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uud(1) [minix man page]

UUD(1)							      General Commands Manual							    UUD(1)

NAME
uud, uudecode - decode a binary file encoded with uue SYNOPSIS
uud [-n] [-s srcdir] [-t dstdir/] file OPTIONS
-n Do not verify checksums -s Name of directory where .uue file is -t Name of directory where output goes EXAMPLES
uud file.uue # Re-create the original file uud - <file.uue # The - means use stdin DESCRIPTION
Uud decodes a file encoded with uue or UNIX uuencode. The decoded file is given the name that the original file had. The name information is part of the encoded file. Mail headers and other junk before the encoded file are skipped. SEE ALSO
uue(1). UUD(1)

Check Out this Related Man Page

uuencode(1)						      General Commands Manual						       uuencode(1)

NAME
uuencode, uudecode - Encodes or decodes a binary file SYNOPSIS
uuencode [file] remotefile uudecode [file...] STANDARDS
Interfaces documented on this reference page conform to industry standards as follows: uudecode: XCU5.0 uuencode: XCU5.0 Refer to the standards(5) reference page for more information about industry standards and associated tags. DESCRIPTION
The uuencode and uudecode commands are used to send a binary file via uucp or other mail. This combination can be used over indirect mail links even when uusend is not available. The uuencode command takes the named file (default standard input) and produces an encoded version on the standard output. The encoding uses only printing ASCII characters, and includes the mode of the file and the name for re-creation on the remote system, specified by remotefile. The uudecode command reads an encoded file, strips off any leading and trailing lines added by mailers, and recreates the original file with the specified mode and name. Filter the encode through the uudecode program. Filtering the file causes the original file to be auto- matically recreated. This is possible on the uucp network by using sendmail or by making rmail be a link to mailx. In each case, an alias must be created in a master file to get the automatic invocation of uudecode. If neither of the preceding facilities is available on a user's system, uudecode can be applied to the file manually by editing the file with any text editor, removing the trailing and leading lines, and changing the mode or remote system name. The encoded file is an ordinary text file. EXAMPLES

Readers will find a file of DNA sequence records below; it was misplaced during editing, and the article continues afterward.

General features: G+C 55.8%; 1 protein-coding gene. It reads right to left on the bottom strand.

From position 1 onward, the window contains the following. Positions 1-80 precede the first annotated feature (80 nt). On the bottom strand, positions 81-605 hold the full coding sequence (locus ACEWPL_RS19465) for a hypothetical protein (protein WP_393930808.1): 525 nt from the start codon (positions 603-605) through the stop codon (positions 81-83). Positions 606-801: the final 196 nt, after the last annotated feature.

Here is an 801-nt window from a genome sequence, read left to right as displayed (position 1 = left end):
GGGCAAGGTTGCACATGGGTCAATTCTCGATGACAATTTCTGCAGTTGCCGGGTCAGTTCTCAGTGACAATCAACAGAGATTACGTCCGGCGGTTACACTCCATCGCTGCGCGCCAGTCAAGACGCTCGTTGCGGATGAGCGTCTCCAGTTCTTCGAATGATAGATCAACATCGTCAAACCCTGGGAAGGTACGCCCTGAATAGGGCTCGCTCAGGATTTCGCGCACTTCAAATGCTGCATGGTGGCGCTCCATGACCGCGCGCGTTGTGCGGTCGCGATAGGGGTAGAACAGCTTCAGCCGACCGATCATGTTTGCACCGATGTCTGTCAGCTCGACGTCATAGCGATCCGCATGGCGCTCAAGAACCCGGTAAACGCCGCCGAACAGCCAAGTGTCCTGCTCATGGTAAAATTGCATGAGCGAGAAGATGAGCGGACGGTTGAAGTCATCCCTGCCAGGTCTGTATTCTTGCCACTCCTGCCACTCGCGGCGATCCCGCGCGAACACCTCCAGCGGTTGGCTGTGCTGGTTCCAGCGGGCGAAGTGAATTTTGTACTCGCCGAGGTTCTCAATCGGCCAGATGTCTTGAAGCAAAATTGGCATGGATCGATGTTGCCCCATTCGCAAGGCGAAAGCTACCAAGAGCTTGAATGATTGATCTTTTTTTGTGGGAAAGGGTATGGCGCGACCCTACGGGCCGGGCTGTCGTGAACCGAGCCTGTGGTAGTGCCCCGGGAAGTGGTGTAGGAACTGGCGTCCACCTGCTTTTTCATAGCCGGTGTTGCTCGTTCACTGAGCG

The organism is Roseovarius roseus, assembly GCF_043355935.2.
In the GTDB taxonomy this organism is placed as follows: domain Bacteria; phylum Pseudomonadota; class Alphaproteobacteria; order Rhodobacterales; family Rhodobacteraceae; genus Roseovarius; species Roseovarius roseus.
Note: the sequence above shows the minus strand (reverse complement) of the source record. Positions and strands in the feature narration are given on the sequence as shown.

In the following example, the ex1 file is encoded; the output is also redirected to the ex1.out file: prompt> uuencode ex1 ex1.en > ex1.out If the source ex1 file is as follows: This example shows how to encode a file using uuencode and how to decode a file using uudecode. The encoded ex1.out file would be as follows: begin 644 ex1.en M5&AI<R!E>&%M<&QE('-H;W=S"G1H92!H;W<@=&@96YC;V1E"F$@9FEL92!U M<VEN9PIU=65N8V]D90IA;F0@:&]W('1O"F1E8V]D92!A(&9I;&4*=7-I;F<@ *=75D96-O9&4N"F]D ` end In the following example, the ex1.out file is decoded: prompt> uudecode ex1.out In this example, the uudecode command decodes the file and puts the output in ex1.en. To package up a source tree using tar, com- press it, uuencode it, and mail it to a user on another system, enter: tar cf - src_tree | compress | uuencode src_tree.tar.Z | mail sys1!sys2!user1 (Enter the command entirely on one line, not on two lines as shown above.) When uudecode is run on the target system, the src_tree.tar.Z file is created; it may then be uncompressed and dearchived with tar. SEE ALSO
Commands: ct(1), cu(1), mailx(1), Mail(1), rmail(1), sendmail(8), tip(1), uucico(8), uucleanup(8), uucp(1), uulog(1), uuname(1), uupick(1), uusched(8), uusend(1), uustat(1), uuto(1), uux(1) Standards: standards(5) uuencode(1)

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